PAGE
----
23:38 <jirutka> this is incomparable with Go, C, C++ and similar
23:38 <Shiz> rust is not functional
23:39 <TemptorSent> true, although there seem to be some gotchas in the functional usage compared to 'true' functional languages (like lisp :) )
23:39 <jirutka> it is, but not purely functional
23:39 <jirutka> and does not support lazy evaulation
23:39 <Shiz> lazy evaluation is one of the things it does support
23:39 <jirutka> it’s not black/white with FP
23:39 <Shiz> through iter()
23:39 <jirutka> not lazy evaluation as you have in Haskell…
23:40 <jirutka> lazy evaluation through iter() has even Lua
23:40 <Shiz> anyway, rust has some functional aspects, but it's not overall functional
23:40 <Shiz> purely or otherwise
23:40 <jirutka> that said I’d love to see the best concepts of Rust implemented in truly minimalistic language, something like Lua, but low-level
23:40 <Shiz> 'something like Lua' is something I'd run far way from
23:41 <Shiz> :P
23:41 <jirutka> as I said, it’s not purely functional, yes
23:41 <jirutka> but it doesn’t make much sense to talk about purely functional…
23:41 <jirutka> most FP langs are not pure
23:41 <Shiz> 01:40:44 Shiz │ purely or otherwise
23:41 <Shiz> you're the only one going on about pure
23:41 <Shiz> :P
23:42 <Shiz> jirutka │ still, when you compare these two as languages, with some knowledge about langs, it’s very clear that Go is total crap and Rust is very innovative and well designed
23:42 <Shiz> and this is of course laughable at best
23:42 <jirutka> I’m just saying that “functional language” != “purely functional language” and Rust is a functional language
23:42 <Shiz> yes, and i'm saying rust is not a functional language
23:42 <Shiz> pure or otherwise
23:42 <jirutka> actually it’s not…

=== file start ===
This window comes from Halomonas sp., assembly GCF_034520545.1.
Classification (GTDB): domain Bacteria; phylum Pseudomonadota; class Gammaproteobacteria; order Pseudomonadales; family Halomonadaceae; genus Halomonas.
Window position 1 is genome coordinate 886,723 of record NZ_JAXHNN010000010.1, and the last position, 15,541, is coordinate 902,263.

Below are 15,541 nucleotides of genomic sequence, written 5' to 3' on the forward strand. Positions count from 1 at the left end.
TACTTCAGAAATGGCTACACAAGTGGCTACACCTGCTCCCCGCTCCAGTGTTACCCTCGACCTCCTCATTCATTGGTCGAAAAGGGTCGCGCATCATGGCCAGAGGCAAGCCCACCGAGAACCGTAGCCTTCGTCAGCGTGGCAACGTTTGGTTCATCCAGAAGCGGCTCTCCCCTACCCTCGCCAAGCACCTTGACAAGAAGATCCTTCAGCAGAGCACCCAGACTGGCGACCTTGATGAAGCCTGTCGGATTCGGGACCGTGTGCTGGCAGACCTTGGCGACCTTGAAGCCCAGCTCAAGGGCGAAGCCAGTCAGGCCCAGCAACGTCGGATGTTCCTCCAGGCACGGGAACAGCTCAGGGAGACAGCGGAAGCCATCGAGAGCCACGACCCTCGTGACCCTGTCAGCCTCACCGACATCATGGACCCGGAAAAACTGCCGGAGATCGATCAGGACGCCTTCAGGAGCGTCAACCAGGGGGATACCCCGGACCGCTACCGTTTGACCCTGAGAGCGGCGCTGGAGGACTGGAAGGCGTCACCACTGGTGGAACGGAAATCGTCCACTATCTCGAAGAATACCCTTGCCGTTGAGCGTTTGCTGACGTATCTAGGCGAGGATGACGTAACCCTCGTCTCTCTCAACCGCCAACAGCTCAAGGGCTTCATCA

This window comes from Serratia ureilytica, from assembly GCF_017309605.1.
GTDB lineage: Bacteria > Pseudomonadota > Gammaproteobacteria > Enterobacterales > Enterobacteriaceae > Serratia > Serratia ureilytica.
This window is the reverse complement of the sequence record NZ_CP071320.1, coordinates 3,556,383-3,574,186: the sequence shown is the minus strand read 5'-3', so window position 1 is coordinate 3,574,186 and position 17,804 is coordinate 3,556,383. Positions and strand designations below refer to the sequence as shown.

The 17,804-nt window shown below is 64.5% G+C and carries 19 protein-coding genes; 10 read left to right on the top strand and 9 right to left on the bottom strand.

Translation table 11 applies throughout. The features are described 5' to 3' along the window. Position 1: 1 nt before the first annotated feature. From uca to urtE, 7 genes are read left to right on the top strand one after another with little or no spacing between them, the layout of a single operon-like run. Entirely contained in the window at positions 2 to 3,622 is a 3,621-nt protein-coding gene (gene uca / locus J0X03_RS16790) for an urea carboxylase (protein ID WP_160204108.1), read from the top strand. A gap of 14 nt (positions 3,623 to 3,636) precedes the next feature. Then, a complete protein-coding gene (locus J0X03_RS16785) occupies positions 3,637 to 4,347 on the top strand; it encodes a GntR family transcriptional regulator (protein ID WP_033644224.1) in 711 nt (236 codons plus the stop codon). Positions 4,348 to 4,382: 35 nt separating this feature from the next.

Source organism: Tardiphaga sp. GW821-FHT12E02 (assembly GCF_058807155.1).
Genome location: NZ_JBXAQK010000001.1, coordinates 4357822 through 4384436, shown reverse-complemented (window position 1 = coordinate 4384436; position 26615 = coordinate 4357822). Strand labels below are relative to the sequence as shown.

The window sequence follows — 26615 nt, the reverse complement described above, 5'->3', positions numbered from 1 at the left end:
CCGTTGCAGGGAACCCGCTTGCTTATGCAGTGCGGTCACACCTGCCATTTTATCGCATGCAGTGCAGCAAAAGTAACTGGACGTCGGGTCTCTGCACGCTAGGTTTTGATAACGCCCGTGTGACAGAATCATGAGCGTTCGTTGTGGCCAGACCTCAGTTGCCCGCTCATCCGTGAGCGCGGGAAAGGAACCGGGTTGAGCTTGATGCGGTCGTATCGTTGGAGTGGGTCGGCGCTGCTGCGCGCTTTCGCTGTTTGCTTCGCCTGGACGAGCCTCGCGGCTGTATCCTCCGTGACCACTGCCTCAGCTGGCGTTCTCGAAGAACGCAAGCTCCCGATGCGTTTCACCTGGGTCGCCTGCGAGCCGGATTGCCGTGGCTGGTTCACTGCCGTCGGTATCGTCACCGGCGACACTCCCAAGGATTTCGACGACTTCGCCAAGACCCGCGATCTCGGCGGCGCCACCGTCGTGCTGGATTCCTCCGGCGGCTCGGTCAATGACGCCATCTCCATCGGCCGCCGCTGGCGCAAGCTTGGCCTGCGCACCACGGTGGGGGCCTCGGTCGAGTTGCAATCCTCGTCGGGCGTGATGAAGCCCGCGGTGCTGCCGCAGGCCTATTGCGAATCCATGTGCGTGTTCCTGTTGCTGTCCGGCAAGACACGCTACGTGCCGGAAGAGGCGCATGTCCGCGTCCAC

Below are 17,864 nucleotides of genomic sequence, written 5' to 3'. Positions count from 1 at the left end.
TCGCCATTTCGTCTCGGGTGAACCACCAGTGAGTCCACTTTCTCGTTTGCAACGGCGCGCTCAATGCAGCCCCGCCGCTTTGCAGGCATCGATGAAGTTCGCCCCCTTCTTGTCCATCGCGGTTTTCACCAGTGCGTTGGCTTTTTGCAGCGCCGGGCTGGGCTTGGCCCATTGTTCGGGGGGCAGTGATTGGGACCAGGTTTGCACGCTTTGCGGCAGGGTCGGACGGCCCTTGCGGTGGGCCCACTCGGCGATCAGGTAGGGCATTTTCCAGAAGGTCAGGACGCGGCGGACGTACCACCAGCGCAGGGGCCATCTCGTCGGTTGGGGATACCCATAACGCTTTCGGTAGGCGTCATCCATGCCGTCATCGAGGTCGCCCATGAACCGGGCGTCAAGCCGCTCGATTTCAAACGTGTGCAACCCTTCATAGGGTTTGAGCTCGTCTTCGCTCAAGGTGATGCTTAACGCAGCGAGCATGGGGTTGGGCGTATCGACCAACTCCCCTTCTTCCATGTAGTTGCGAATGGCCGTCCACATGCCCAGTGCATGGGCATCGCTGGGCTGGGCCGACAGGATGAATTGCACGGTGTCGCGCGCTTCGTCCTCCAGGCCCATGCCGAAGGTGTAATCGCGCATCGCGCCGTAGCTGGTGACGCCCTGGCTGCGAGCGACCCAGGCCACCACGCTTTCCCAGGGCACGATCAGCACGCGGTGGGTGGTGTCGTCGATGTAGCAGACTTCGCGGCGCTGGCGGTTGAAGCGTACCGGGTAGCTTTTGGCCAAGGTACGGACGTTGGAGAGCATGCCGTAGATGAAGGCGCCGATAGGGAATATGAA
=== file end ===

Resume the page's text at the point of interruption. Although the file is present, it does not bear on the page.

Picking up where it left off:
23:43 <jirutka> and I can prove that statement
23:43 <jirutka> but not now, need to go sleep
23:43 <Shiz> you can't prove a subjective statement like "is total crap" and "is well designed"
23:44 <jirutka> ofc…
23:44 <jirutka> don’t read it literally :)
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23:44 <TemptorSent> If a function is treated as a first-class entity that can be used anywhere a variable is, you have the minimal requirements for a 'functioal' language.
23:45 <Shiz> now that is absolute nonsense
23:45 <Shiz> by that measure both C and assembly are functional languages
23:45 <jirutka> since when function is a first class citizen in C? XD
23:45 <TemptorSent> No, you can't pass a FUNCTION in either of those, you can only pass a POINTER to a function.
23:45 <nmeum> *cough* #alpine-offtopic *cough*
23:46 <jirutka> and since when assembly has functions? XD
23:46 <Shiz> TemptorSent: you don't actually pass function blocks around in haskell either, that's irrelevant
23:46 <Shiz> but i'm going to continue with my apkbuilds
23:46 <jirutka> no it’s not irrelevant
23:47 <TemptorSent> It's the semantics that is important, not the implementation.
23:47 <Shiz> and as a final note: functional languages are about being declarative instead of imperative, pure input-output functions and the avoidance of state
23:47 <Shiz> it has nothing to do with wheter functions are first-class data or not
23:47 <Shiz> and now i'm going to get back to my apkbuilds
23:48 <jirutka> you’re right with that, but as I said, it’s not black and white and FP is a set of concepts, not something exact
23:49 <jirutka> actually I’ve been arguing with one speaker at InstallFest about Rust being OOP…
23:49 <TemptorSent> You're not wrong Shiz, but those abilities stem from functions themselves being first-class entities.
23:49 <jirutka> I thnk that it’s not, he that it is… I asked one of langs teacher at uni and according to the most formal definition of OOP, most of common OOP langs like Java are actually not OOP at all…
23:50 <TemptorSent> Remove that, and you can't write functional programs cleanly.
23:50 <jirutka> the conclusion was that Rust has some aspects of OOP
23:51 <TemptorSent> Java is an ugly hack that has some OOP concepts, but manages to fail horribly.
23:51 <jirutka> agree
23:51 <Shiz> as nmeum mentioned, #alpine-offtopic
23:51 <jirutka> oh, sry
23:51 <jirutka> as I mentioned, sleep :)
23:51 <TemptorSent> Goodnight jirutka.
23:51 <jirutka> and I’ll try to forget about this discussion